"Although the app told me that the driver had already reached, I waited for over 20 minutes and he (the driver) still didn't show up.
"I cancelled the trip."
As he did not register a credit card to his Uber account, the passenger was unaware that he had incurred a $6 cancellation fee.
He promptly booked another Uber ride and got on.
Upon reaching his destination, he planned to pay his fare in cash, but was told by the Uber driver that he had to clear his outstanding cancellation fees as well.
He felt that it was unreasonable, and refused to pay.
The two got into a heated argument, alighted the vehicle and started shoving each other.
During the ensuing scuffle, the passenger sustained a punch to his head, which left him dizzy.
He added: "I couldn't even sit up straight after that, and had to be conveyed to a hospital in an ambulance for a check-up."
The incident has been confirmed by the Singapore Civil Defence Force (SCDF).
A police spokesman said that the case is currently under investigation.
The next time you receive a call from someone who claims to be from your telecommunications company, you might want to listen attentively to avoid being scammed.
According to the police, members of the public have been receiving phone calls from callers claiming to be staff from telcos based in either China or Singapore.
THIS IS HOW IT WORKS
The recipients of such calls would first hear an automated Mandarin voice message telling them that their phone lines would be terminated and that they had to enter '1' to get further instructions from either the Chinese police or telecommunications company staff.
Recipients were then told that a mobile phone number registered under their names had been used for illicit activities such as operating an online gambling website and access to illegal websites, and so on.
The Mandarin-speaking operator would then go on to ask for personal information such as name, identification card number, nationality and contact number in order to 'assist' in resolving the matter.
PHONE CALL WITH LOCAL NUMBER MAY NOT BE MADE HERE
Police say such scammers may use Caller ID spoofing technology to mask the actual phone number and display a different number.
What this means is that calls that appear to be from a local number may not actually be made from Singapore.
Police advised the public to hang up the call if you receive a suspicious call from a local number. It is also best to wait five minutes before calling back to check the validity of the nuimber.
Police also said to not follow the caller's instructions and do not give out personal information and bank details, whether on the website or to calls over the phone.
Personal information and bank details such as internet bank account usernames and passwords, OTP codes from tokens, are useful to criminals.
WHEN DO TELCOS CALL?
According to StarHub, the telco typically reaches out to customers if the customer calls in first to engage their services. StarHub normally calls a customer back to answer requests put in by them.
A StarHub spokesperson added that they conduct cross-verifications with the customers during the calls to establish their identity accurately and to inform the customers that it is a legitimate call from StarHub.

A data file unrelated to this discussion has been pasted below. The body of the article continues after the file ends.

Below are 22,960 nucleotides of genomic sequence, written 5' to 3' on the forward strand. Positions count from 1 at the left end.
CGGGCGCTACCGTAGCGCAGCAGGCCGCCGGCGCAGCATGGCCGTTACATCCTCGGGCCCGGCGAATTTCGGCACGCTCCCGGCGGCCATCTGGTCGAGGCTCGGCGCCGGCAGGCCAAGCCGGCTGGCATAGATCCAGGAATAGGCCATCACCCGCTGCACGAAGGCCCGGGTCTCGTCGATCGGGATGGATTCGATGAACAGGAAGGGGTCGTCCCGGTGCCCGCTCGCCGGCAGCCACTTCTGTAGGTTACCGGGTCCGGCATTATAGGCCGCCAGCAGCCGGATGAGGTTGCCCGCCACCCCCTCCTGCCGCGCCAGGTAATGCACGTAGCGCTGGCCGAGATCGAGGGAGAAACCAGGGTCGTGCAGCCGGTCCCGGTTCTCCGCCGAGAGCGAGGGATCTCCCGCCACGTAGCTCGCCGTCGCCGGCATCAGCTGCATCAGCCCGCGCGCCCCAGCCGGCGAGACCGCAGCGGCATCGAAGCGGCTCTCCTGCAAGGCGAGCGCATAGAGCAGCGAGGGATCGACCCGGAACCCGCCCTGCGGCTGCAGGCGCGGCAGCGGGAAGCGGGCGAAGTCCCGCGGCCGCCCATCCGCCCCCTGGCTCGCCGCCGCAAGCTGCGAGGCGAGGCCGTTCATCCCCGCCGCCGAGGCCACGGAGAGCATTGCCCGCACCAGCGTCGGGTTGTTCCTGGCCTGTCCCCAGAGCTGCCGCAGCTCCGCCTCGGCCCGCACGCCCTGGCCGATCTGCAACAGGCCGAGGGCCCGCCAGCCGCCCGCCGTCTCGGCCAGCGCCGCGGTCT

He also told AsiaOne that customers who receive calls from suspicious numbers claiming to be from the company should immediately ignore and disregard the call. Personal details should not be given out at all, said the spokesperson.
To seek scam-related advice, call the anti-scam helpline at 1800-722- 6688 or go to www.scamalert.sg.
Months of brainstorming and ideation paid off as AsiaOne picked up two awards at the 2017 Spark Awards on Friday night (Aug 18), held at the InterContinental Hotel Singapore.
The social news site was picked up the silver award for Best Website by a Media Owner and a bronze for Best Corporate Branding.
AsiaOne, which is a digital content site by Singapore Press Holdings (SPH), was up against other media companies and agencies from Singapore, as well as the region.
Organised by Marketing Interactive, this year's event marks the fourth edition of the regional awards programme.
AsiaOne unveiled its brand new look in May after going through a revamp. In a bold move, the website ditched its traditional red and blue colours for a fresh burst of yellow.
Previously a go-to news and lifestyle site for Singaporeans, it has now evolved into a platform for trending social news and popular content within Asia.
Snagging this new win at the Spark Awards is tantamount to the team's efforts in its drive to constantly improve the website and its content offerings.
The awards drew entries from all over, including media companies such as BBC Global News and Malaysia's broadcasting channel Astro.
There were 30 contestable categories placed into three groups: 'Strategy' that recognises the media owner's efforts to improve its media offerings, 'Solutions' that examines the efficacy of its spaces, tools or medium in providing its clients the results intended, and 'People' that recognises the outstanding individuals behind it.
Other portals and websites form SPH also clinched a number of accolades.
SPHMBO, SPH’s outdoor advertising arm, won a gold award for Best Media Solution - Experiential, and silver award for Best Media Solution - Out of Home for its "SK-II Dream Again - Digital Dream Wall" campaign.
SPH’s FastJobs app, a mobile platform for job seekers to search for temporary, contract, non-executive and part-time jobs, clinched a bronze in the Best App by a Media Owner category.
SPH also won a bronze in the Best Media Solution – Print category for its "Singapore Airlines to Stockholm" print ad, which appeared in The Straits Times.
Mr Warren Fernandez, editor-in-chief of SPH’s English/Malay/Tamil Media group and editor of The Straits Times, said: "We are delighted to be honoured with these awards, which are recognition of our relentless efforts to keep improving our products to serve our readers needs in a multimedia world. Our readers are the real winners ultimately."